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Public Discussion Dominates Second West Valley School Budget Presentation

By Rich Place

The West Valley School Board of Education hosted another budget hearing Monday night as it prepares to send the same proposed 2018-19 school budget, as well as a bus proposition, to voters who turned down the spending plan in mid-May.

The board opted to allow residents to vote June 19, the date mandated by the state for school districts to put failed budgets up for a revote, on the $9.8 million spending plan that includes a 2 percent increase in the tax levy.

A second failure of the budget would force adoption of a contingency budget that does not have an increase in the tax levy for the 2018-19 school year. The district last operated under contingency in 2016-17, when the board chose to immediately adopt a contingency plan instead of putting the failed budget up for a re-vote.

The presentation on Monday consisted of roughly a half hour budget presentation that focused not only on economics with school business executive Ann O’Brien but also on academic program highlights with school principal Daniel Amodeo.

The prepared remarks and slideshow by the two school officials was followed by roughly an hour of public comment amongst school officials, the board and members of the public. Topics included college-level course offerings, an explanation of district reserves, spending per pupil and administrative costs before culminating on the subject of annexation and the study that will be presented next week.

Norbert Warnes, a district taxpayer, questioned whether the district will be able to finance the next steps in a potential annexation study under a contingency budget. Dr. William Silky of education consultants Castallo & Silky LLC is expected to report on the results of a pre-annexation study with the Ellicottville and Springville-Griffith Institute school districts during a special meeting on June 21.

O’Brien noted it was advised by school attorneys a consultant could not be hired to do a study under a contingency spending plan without risk of being challenged.

“Under a contingency budget you are restricted by the guidelines of the state of New York,” she said. “Basically the board would determine whether or not an expense was a contingent expense and somebody, anybody, could challenge that.”

“And the preponderance was, we would lose,” added school board president Stephen Kowalski.

Significant time during a public question-and-answer session was spent on the school’s administrative costs, which make up about 12 percent of the overall budget, and Warnes asked what the board was doing to reduce that figure.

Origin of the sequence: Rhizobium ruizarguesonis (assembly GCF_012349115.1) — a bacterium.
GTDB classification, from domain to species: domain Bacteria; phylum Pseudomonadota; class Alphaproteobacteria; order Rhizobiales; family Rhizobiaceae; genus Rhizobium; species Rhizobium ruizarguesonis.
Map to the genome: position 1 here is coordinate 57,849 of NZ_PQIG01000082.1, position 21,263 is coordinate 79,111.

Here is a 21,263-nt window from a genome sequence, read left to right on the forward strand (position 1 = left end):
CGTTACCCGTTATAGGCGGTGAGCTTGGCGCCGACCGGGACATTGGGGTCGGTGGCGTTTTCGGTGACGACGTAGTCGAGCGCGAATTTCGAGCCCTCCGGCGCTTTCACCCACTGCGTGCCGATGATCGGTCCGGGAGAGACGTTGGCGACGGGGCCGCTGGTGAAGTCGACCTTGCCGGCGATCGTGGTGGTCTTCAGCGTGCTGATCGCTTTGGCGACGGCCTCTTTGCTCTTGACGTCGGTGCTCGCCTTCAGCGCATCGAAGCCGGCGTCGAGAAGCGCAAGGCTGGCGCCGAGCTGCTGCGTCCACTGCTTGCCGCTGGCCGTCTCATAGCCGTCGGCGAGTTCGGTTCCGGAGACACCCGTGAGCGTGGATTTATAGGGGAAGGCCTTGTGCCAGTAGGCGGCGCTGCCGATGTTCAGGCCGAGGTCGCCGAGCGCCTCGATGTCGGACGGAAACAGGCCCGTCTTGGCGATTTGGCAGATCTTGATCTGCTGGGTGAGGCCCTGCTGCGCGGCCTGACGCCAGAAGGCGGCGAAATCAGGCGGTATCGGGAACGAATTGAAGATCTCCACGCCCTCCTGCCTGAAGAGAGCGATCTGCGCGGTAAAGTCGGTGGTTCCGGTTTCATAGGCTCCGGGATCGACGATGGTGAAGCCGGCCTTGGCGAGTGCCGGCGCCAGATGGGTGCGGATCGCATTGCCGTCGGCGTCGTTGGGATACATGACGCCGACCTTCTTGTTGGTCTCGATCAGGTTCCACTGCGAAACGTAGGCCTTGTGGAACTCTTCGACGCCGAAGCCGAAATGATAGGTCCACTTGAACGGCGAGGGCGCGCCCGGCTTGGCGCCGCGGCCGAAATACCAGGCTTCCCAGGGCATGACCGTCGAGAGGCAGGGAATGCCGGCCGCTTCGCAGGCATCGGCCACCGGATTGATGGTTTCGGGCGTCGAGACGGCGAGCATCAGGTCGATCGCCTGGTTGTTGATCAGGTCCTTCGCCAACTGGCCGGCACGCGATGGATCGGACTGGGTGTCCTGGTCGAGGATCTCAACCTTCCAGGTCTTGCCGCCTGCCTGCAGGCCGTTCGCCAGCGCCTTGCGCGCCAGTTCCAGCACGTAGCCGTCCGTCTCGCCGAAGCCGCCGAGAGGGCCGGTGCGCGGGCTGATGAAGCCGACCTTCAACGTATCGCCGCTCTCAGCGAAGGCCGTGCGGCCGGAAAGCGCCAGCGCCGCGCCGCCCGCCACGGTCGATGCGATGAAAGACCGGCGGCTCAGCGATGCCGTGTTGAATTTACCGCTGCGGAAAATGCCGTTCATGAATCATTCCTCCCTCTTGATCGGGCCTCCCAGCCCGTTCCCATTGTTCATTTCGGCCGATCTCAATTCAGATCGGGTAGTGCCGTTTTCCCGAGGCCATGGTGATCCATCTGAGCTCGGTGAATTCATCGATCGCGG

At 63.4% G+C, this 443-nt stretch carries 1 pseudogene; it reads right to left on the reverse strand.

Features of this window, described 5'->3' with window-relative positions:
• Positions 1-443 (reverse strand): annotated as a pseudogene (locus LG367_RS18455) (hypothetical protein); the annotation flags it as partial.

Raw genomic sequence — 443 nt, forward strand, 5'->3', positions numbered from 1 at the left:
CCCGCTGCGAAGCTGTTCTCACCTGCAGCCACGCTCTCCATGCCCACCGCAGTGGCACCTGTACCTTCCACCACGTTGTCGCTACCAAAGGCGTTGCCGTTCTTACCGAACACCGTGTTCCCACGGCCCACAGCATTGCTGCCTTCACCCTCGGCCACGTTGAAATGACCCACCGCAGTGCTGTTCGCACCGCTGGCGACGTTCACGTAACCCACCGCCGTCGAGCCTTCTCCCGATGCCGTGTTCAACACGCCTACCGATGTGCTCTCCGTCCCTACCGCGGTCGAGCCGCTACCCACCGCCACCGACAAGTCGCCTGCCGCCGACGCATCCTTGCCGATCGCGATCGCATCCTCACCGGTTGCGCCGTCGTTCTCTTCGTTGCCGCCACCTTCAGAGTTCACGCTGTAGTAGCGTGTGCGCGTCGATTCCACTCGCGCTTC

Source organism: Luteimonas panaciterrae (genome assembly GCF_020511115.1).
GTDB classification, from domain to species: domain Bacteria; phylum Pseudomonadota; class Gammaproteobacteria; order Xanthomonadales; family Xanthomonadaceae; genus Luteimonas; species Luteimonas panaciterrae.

“We were constantly looking this budget that has been put out,” said Kowalski, “it is the best — we feel — the best effort of working together as a board and the administration to continue to offer to these young people what we’ve done.”

The district’s cost per pupil was also challenged and a question was asked to district officials and the board about whether a plan was in place to reduce the amount.

“It’s not a point, unfortunately, that has one answer,” Kowalski said. “We are obviously trying to build some interest and we’d really like to get more students. Everybody does.”

He also noted incoming board members have “some fabulous ideas” but it has to be seen how they can put into a system that has many state mandates and regulations.

“And you also need to remember options are there, we look at all of them, but you can’t just jump at all of them,” Kowalski added. “We are limited by what we can do and where we can go, and please come next Thursday (to the pre-annexation study presentation).”

The budget and bus proposition revote will be held from noon to 9 p.m. Tuesday, June 19 in the school gymnasium. On the ballot will be the proposed 2018-19 budget with the 2 percent tax increase that is within the tax cap, O’Brien said, as well as a proposition to purchase a 22-passenger school bus at a cost of $53,232, which has a local share of $11,818 after state aid.

“The very same day that we voted (on May 15) this bus broke down on the side of the road and had to go get some transmission work done on it,” O’Brien said during her presentation. “It’s in rough shape and it’s starting to cost us money.”

School superintendent Eric Lawton told the board it will not convene the night of the budget vote but will accept the results during a special meeting at 6:30 p.m. June 21 prior to the pre-annexation study presentation scheduled for 7 p.m. that night.

The board reminded the public it is invited to the pre-annexation meeting, hosted by Castallo & Silky LLC. The meeting will take place in the school auditorium.

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